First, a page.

The Seventh Circuit Court of Appeals affirmed the District Court for the Western District of Wisconsin, which had granted summary judgment to the Wisconsin Interscholastic Athletic Associate (WIAA) in a declaratory judgment action against local news media company Gannett Co., Inc.

The Seventh Circuit held that it is constitutional for the WIAA, a state actor, to exclusively license the right to broadcast tournament games played by member schools. In so holding, the court rejected Gannett’s argument that WIAA’s contract, which grants American Hi-Fi the exclusive right to stream tournament games and requires consent and payment for third-party broadcasts of entire games, violates the First Amendment.

The State Bar of Wisconsin provides an overview of the case. Techdirt criticizes the decision, expressing concern that the Seventh Circuit has created a new intellectual property right. (more…)

Posted On Sep - 5 - 2011 Comments Off READ FULL POST

District Court Requires Warrant for Cell Phone Location Data

By Michael Hoven – Edited by Jonathan Allred

In the Matter of an Application of the United States of America for an Order Authorizing the Release of Historical Cell-Site Information, 10-MC-897 (E.D.N.Y. Aug. 22, 2011)

Slip opinion

The United States District Court of the Eastern District of New York denied the government’s request to order Verizon Wireless to turn over 113 days of customer location data which, according to the government, was relevant to a criminal investigation.

The court held that the Fourth Amendment covered cell phone location data and that law enforcement would need to show probable cause and receive a warrant to access such information. The court decided that cell phone users have a reasonable expectation of privacy that deserves protection from government intrusion. In so holding, the court applied an exception to the third-party-disclosure doctrine that would otherwise give law enforcement access to non-content information (such as location data) that users have already divulged to a third party (such as a service provider), concluding that disclosure of cumulative cell phone location data would be as intrusive as disclosure of the content of cell phone communications.

Ars Technica provides an overview of the case. Techdirt applauds the decision’s protection of cell phone users’ privacy. Wired notes that action by the Supreme Court or the Senate could favor government access over user privacy and limit the effect of the court’s ruling. (more…)

Posted On Aug - 29 - 2011 Comments Off READ FULL POST

District Court Rules that DMCA Safe Harbors Apply to Cloud-Storage Music Locker Service Liable for Indirect Infringement

By Andrew Crocker – Edited by Jonathan Allred

Capitol Records, Inc. v. MP3tunes, LLC, 07 Civ. 9931 (S.D.N.Y. Aug. 22, 2011)

Slip opinion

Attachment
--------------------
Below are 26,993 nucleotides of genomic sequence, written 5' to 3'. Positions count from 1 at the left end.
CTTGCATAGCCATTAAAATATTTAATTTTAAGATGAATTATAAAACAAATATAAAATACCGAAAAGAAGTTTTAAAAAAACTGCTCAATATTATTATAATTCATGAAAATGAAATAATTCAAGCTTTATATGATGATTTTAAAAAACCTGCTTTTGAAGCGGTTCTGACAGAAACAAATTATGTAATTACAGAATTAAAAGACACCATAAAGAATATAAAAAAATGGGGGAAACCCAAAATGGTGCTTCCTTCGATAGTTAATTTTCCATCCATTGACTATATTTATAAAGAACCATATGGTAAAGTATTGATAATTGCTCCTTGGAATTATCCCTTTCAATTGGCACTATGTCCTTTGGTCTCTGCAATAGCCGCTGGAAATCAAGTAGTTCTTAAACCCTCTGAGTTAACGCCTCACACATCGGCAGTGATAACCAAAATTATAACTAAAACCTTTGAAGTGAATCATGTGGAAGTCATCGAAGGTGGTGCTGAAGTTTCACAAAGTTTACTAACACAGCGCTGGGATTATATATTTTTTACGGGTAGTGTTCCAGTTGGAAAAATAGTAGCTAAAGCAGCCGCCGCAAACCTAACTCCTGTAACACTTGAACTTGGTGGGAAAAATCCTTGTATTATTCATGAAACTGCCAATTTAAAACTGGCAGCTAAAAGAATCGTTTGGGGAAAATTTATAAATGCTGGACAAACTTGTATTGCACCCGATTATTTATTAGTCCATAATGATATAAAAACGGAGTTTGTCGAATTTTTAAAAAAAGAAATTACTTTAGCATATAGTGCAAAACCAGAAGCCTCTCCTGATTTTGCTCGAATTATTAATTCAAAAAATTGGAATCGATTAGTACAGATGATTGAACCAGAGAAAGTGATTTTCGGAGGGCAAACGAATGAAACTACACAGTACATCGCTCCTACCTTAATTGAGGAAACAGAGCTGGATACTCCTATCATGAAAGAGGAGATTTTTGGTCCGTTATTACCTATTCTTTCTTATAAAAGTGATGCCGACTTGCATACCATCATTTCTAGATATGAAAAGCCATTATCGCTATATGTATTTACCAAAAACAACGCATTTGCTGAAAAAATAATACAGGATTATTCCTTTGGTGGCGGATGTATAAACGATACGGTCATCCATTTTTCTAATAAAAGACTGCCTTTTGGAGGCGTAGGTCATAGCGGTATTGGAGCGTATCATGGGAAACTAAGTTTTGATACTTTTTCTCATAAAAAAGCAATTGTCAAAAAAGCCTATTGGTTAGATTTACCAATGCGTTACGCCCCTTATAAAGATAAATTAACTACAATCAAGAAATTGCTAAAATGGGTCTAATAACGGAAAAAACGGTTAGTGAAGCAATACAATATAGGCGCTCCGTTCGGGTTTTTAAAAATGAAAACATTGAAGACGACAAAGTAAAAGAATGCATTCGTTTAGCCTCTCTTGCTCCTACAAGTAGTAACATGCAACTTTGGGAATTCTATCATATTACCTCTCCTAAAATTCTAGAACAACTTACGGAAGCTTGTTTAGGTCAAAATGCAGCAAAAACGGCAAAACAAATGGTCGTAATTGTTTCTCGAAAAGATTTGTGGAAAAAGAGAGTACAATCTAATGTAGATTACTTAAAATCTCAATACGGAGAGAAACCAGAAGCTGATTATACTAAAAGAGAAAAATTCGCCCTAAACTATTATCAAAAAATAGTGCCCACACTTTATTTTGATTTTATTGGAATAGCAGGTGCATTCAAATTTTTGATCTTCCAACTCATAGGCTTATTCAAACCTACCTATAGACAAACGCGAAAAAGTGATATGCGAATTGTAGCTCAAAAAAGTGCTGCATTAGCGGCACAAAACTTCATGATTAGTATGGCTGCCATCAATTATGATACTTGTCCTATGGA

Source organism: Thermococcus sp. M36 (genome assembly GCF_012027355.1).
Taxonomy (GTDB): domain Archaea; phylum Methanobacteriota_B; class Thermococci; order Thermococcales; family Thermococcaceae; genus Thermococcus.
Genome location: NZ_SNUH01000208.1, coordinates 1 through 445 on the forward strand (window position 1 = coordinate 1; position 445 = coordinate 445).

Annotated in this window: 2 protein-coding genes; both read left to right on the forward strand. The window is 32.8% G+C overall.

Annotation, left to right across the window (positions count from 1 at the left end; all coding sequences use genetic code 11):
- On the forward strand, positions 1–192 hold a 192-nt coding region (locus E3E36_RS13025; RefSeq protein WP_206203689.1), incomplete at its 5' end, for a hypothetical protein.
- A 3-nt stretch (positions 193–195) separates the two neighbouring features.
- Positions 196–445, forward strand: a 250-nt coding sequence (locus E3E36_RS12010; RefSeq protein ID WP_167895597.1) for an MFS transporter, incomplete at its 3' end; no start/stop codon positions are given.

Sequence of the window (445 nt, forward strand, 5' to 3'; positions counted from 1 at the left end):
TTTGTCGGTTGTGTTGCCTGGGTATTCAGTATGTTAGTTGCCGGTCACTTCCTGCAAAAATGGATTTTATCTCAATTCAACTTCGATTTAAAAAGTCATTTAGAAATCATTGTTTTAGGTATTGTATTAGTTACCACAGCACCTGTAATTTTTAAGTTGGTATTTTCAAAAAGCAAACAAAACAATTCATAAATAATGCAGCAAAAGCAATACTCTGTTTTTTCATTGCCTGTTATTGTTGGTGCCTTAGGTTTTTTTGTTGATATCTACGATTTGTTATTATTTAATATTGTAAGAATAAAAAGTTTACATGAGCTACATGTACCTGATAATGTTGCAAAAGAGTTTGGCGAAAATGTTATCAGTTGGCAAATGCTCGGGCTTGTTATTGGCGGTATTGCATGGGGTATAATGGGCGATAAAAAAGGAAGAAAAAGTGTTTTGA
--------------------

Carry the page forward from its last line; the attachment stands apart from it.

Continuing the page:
The United States District Court for the Southern District of New York ruled on competing motions for summary judgment in a copyright infringement case brought by EMI, Inc. against cloud-storage locker service MP3tunes and its executive Michael Robertson. The court granted EMI’s motion for summary judgment of contributory infringement against MP3tunes for not removing specific infringing material from users’ accounts and direct infringement against Robertson for personally downloading infringing material, while granting in part MP3tunes’ motion for summary judgment on its entitlement to safe harbors under the Digital Millennium Copyright Act of 1998 (“DMCA”).

The court ruled that MP3tunes had satisfied the threshold requirement for safe harbors granted to service providers in the DMCA by establishing a policy for dealing with repeat infringers among other requirements, but it found that MP3tunes had not done enough to respond to takedown notices from EMI regarding MP3tunes users’ infringement. MP3tunes’ locker service allows users to upload music from their personal collections and play these songs back from any computer. MP3tunes also operates sideload.com, a website (and an accompanying web plugin) that allows users to search for new music and “sideload” it directly to their locker for storage and playback. Sideload.com also aggregates music sideloaded by users, serving as a resource for discovering new music. When MP3tunes received EMI’s takedown notice, it removed links to the infringing content from sideload.com, but it did not delete songs that had been sideloaded from these links to individual user accounts. Relying heavily on precedent from Viacom v. YouTube, 718 F. Supp. 2d. 514 (S.D.N.Y. 2010), which was previously covered by the Digest, the court held that although MP3tunes was obligated to remove only those copyrighted works that were described with sufficient precision in EMI’s takedown notice, it should have removed copies of these works from users’ accounts as well. As a result, the court ruled that EMI was entitled to summary judgment on the claim that MP3tunes was liable for contributory infringement for these specific works.